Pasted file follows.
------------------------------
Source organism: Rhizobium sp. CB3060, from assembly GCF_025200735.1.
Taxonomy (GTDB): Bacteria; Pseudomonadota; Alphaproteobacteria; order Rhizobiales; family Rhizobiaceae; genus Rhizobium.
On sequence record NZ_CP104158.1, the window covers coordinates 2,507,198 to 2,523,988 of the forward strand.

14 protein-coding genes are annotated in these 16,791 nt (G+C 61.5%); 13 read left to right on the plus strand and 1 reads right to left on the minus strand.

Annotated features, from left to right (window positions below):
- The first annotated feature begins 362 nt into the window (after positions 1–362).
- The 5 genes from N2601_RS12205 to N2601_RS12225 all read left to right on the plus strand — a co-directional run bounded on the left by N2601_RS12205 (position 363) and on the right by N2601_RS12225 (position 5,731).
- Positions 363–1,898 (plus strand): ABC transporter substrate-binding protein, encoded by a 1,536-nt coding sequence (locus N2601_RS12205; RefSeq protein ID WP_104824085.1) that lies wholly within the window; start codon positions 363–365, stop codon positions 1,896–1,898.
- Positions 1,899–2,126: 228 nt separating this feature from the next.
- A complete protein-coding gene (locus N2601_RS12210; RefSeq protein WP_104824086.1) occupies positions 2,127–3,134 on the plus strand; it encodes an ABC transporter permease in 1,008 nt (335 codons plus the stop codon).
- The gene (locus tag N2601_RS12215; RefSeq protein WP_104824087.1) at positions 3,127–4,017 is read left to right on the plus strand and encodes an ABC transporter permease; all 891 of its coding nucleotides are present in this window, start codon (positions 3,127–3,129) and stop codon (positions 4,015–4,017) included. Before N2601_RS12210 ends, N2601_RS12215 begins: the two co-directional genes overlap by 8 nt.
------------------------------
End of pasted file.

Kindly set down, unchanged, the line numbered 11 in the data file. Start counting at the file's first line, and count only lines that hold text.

- The gene (locus tag N2601_RS12215; RefSeq protein WP_104824087.1) at positions 3,127–4,017 is read left to right on the plus strand and encodes an ABC transporter permease; all 891 of its coding nucleotides are present in this window, start codon (positions 3,127–3,129) and stop codon (positions 4,015–4,017) included. Before N2601_RS12210 ends, N2601_RS12215 begins: the two co-directional genes overlap by 8 nt.